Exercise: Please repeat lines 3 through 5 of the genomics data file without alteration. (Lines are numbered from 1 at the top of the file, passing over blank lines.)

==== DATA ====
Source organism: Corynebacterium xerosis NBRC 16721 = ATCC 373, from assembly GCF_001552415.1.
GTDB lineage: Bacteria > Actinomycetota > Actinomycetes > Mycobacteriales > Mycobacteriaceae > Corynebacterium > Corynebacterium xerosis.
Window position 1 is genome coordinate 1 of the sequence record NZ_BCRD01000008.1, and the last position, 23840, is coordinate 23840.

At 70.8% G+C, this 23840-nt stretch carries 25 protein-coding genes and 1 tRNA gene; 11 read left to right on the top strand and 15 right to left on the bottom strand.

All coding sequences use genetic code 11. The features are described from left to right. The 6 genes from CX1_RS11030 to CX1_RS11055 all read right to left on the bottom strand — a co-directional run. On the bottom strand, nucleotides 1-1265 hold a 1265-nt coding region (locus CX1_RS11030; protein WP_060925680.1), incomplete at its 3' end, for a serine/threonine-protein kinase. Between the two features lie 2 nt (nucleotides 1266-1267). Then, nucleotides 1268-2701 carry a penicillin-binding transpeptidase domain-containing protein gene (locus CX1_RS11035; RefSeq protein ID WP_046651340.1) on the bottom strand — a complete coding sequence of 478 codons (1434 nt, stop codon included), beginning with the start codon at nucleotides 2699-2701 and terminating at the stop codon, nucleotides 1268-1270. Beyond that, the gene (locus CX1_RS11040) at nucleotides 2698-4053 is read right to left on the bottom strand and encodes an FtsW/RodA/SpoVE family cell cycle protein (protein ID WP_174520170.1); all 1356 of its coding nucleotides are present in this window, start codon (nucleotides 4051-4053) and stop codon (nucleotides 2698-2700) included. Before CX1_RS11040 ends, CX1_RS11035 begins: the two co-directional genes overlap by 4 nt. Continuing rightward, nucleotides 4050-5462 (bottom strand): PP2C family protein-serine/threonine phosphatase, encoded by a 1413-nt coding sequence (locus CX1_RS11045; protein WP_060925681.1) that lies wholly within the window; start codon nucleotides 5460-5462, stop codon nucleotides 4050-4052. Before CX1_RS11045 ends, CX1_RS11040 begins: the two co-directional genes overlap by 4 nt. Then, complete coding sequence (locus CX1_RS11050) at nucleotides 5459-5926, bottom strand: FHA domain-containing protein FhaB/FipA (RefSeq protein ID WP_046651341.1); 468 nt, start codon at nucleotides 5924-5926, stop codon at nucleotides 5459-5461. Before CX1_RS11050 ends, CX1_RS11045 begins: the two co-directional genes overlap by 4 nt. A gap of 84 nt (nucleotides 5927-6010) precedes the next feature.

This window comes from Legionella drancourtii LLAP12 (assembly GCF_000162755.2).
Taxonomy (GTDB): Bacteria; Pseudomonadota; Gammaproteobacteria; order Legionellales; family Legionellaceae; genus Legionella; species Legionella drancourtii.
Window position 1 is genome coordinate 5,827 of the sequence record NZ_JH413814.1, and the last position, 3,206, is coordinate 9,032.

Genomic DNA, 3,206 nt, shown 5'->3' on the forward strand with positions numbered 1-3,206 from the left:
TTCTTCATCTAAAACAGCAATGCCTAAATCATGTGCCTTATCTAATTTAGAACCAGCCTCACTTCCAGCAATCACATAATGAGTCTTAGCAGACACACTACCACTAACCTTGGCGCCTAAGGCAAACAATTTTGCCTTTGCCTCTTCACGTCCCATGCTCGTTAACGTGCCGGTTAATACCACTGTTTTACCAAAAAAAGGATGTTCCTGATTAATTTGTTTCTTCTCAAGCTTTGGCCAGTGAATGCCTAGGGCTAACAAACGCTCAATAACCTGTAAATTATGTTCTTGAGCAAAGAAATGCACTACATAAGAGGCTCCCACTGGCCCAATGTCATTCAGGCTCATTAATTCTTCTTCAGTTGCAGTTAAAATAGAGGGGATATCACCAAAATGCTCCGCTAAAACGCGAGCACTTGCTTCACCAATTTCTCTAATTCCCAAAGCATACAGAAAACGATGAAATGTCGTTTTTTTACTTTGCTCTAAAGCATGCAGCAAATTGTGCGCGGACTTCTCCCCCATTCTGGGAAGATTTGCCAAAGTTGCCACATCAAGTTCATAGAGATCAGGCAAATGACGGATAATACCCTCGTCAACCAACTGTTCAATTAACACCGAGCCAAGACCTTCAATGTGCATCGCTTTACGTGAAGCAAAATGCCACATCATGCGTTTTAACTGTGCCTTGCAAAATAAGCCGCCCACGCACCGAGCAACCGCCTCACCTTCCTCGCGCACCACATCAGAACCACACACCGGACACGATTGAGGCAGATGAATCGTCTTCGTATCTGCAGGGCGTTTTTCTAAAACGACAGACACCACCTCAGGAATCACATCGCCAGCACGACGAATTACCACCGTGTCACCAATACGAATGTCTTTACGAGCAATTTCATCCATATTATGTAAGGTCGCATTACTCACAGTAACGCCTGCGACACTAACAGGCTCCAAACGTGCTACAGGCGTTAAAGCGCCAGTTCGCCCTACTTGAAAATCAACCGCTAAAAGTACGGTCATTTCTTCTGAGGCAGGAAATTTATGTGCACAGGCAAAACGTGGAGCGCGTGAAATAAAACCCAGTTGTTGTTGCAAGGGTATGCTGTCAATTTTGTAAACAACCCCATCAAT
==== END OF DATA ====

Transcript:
Window position 1 is genome coordinate 1 of the sequence record NZ_BCRD01000008.1, and the last position, 23840, is coordinate 23840.

At 70.8% G+C, this 23840-nt stretch carries 25 protein-coding genes and 1 tRNA gene; 11 read left to right on the top strand and 15 right to left on the bottom strand.

All coding sequences use genetic code 11. The features are described from left to right. The 6 genes from CX1_RS11030 to CX1_RS11055 all read right to left on the bottom strand — a co-directional run. On the bottom strand, nucleotides 1-1265 hold a 1265-nt coding region (locus CX1_RS11030; protein WP_060925680.1), incomplete at its 3' end, for a serine/threonine-protein kinase. Between the two features lie 2 nt (nucleotides 1266-1267). Then, nucleotides 1268-2701 carry a penicillin-binding transpeptidase domain-containing protein gene (locus CX1_RS11035; RefSeq protein ID WP_046651340.1) on the bottom strand — a complete coding sequence of 478 codons (1434 nt, stop codon included), beginning with the start codon at nucleotides 2699-2701 and terminating at the stop codon, nucleotides 1268-1270. Beyond that, the gene (locus CX1_RS11040) at nucleotides 2698-4053 is read right to left on the bottom strand and encodes an FtsW/RodA/SpoVE family cell cycle protein (protein ID WP_174520170.1); all 1356 of its coding nucleotides are present in this window, start codon (nucleotides 4051-4053) and stop codon (nucleotides 2698-2700) included. Before CX1_RS11040 ends, CX1_RS11035 begins: the two co-directional genes overlap by 4 nt. Continuing rightward, nucleotides 4050-5462 (bottom strand): PP2C family protein-serine/threonine phosphatase, encoded by a 1413-nt coding sequence (locus CX1_RS11045; protein WP_060925681.1) that lies wholly within the window; start codon nucleotides 5460-5462, stop codon nucleotides 4050-4052. Before CX1_RS11045 ends, CX1_RS11040 begins: the two co-directional genes overlap by 4 nt. Then, complete coding sequence (locus CX1_RS11050) at nucleotides 5459-5926, bottom strand: FHA domain-containing protein FhaB/FipA (RefSeq protein ID WP_046651341.1); 468 nt, start codon at nucleotides 5924-5926, stop codon at nucleotides 5459-5461. Before CX1_RS11050 ends, CX1_RS11045 begins: the two co-directional genes overlap by 4 nt. A gap of 84 nt (nucleotides 5927-6010) precedes the next feature.